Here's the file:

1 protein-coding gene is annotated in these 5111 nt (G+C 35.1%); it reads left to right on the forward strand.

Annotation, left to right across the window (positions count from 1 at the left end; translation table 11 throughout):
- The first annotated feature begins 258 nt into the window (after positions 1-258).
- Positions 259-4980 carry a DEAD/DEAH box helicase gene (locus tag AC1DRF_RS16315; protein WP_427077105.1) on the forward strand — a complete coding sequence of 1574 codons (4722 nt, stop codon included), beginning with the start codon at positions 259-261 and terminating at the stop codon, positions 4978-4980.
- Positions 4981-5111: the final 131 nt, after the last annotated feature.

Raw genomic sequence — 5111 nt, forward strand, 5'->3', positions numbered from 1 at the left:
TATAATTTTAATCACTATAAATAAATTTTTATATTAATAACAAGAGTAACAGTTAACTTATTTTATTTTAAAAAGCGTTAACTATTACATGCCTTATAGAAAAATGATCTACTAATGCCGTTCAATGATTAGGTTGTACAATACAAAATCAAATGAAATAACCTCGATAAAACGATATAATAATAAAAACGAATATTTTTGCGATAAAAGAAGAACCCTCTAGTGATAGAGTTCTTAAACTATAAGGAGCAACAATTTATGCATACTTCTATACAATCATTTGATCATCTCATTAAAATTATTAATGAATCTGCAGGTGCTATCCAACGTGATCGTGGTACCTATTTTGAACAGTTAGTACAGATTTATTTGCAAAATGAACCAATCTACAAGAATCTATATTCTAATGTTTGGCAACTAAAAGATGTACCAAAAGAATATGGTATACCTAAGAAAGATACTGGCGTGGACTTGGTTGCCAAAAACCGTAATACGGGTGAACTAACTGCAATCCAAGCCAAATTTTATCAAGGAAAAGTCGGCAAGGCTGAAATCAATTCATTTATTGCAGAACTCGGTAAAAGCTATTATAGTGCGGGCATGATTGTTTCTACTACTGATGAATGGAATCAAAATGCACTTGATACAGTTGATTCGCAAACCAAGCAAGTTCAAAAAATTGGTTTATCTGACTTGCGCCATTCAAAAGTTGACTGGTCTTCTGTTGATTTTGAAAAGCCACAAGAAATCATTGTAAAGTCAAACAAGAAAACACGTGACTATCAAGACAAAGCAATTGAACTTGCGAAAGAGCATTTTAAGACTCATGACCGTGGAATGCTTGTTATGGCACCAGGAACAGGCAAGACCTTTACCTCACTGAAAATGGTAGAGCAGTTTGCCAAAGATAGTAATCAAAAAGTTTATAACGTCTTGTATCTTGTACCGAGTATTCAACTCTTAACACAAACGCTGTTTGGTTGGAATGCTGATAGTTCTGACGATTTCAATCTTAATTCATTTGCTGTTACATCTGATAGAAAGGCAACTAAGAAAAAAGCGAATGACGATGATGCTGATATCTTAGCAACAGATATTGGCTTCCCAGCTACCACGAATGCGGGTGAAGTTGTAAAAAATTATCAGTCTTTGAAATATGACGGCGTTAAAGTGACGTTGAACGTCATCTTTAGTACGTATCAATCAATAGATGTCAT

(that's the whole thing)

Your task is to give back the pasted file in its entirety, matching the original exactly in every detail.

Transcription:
1 protein-coding gene is annotated in these 5111 nt (G+C 35.1%); it reads left to right on the forward strand.

Annotation, left to right across the window (positions count from 1 at the left end; translation table 11 throughout):
- The first annotated feature begins 258 nt into the window (after positions 1-258).
- Positions 259-4980 carry a DEAD/DEAH box helicase gene (locus tag AC1DRF_RS16315; protein WP_427077105.1) on the forward strand — a complete coding sequence of 1574 codons (4722 nt, stop codon included), beginning with the start codon at positions 259-261 and terminating at the stop codon, positions 4978-4980.
- Positions 4981-5111: the final 131 nt, after the last annotated feature.

Raw genomic sequence — 5111 nt, forward strand, 5'->3', positions numbered from 1 at the left:
TATAATTTTAATCACTATAAATAAATTTTTATATTAATAACAAGAGTAACAGTTAACTTATTTTATTTTAAAAAGCGTTAACTATTACATGCCTTATAGAAAAATGATCTACTAATGCCGTTCAATGATTAGGTTGTACAATACAAAATCAAATGAAATAACCTCGATAAAACGATATAATAATAAAAACGAATATTTTTGCGATAAAAGAAGAACCCTCTAGTGATAGAGTTCTTAAACTATAAGGAGCAACAATTTATGCATACTTCTATACAATCATTTGATCATCTCATTAAAATTATTAATGAATCTGCAGGTGCTATCCAACGTGATCGTGGTACCTATTTTGAACAGTTAGTACAGATTTATTTGCAAAATGAACCAATCTACAAGAATCTATATTCTAATGTTTGGCAACTAAAAGATGTACCAAAAGAATATGGTATACCTAAGAAAGATACTGGCGTGGACTTGGTTGCCAAAAACCGTAATACGGGTGAACTAACTGCAATCCAAGCCAAATTTTATCAAGGAAAAGTCGGCAAGGCTGAAATCAATTCATTTATTGCAGAACTCGGTAAAAGCTATTATAGTGCGGGCATGATTGTTTCTACTACTGATGAATGGAATCAAAATGCACTTGATACAGTTGATTCGCAAACCAAGCAAGTTCAAAAAATTGGTTTATCTGACTTGCGCCATTCAAAAGTTGACTGGTCTTCTGTTGATTTTGAAAAGCCACAAGAAATCATTGTAAAGTCAAACAAGAAAACACGTGACTATCAAGACAAAGCAATTGAACTTGCGAAAGAGCATTTTAAGACTCATGACCGTGGAATGCTTGTTATGGCACCAGGAACAGGCAAGACCTTTACCTCACTGAAAATGGTAGAGCAGTTTGCCAAAGATAGTAATCAAAAAGTTTATAACGTCTTGTATCTTGTACCGAGTATTCAACTCTTAACACAAACGCTGTTTGGTTGGAATGCTGATAGTTCTGACGATTTCAATCTTAATTCATTTGCTGTTACATCTGATAGAAAGGCAACTAAGAAAAAAGCGAATGACGATGATGCTGATATCTTAGCAACAGATATTGGCTTCCCAGCTACCACGAATGCGGGTGAAGTTGTAAAAAATTATCAGTCTTTGAAATATGACGGCGTTAAAGTGACGTTGAACGTCATCTTTAGTACGTATCAATCAATAGATGTCAT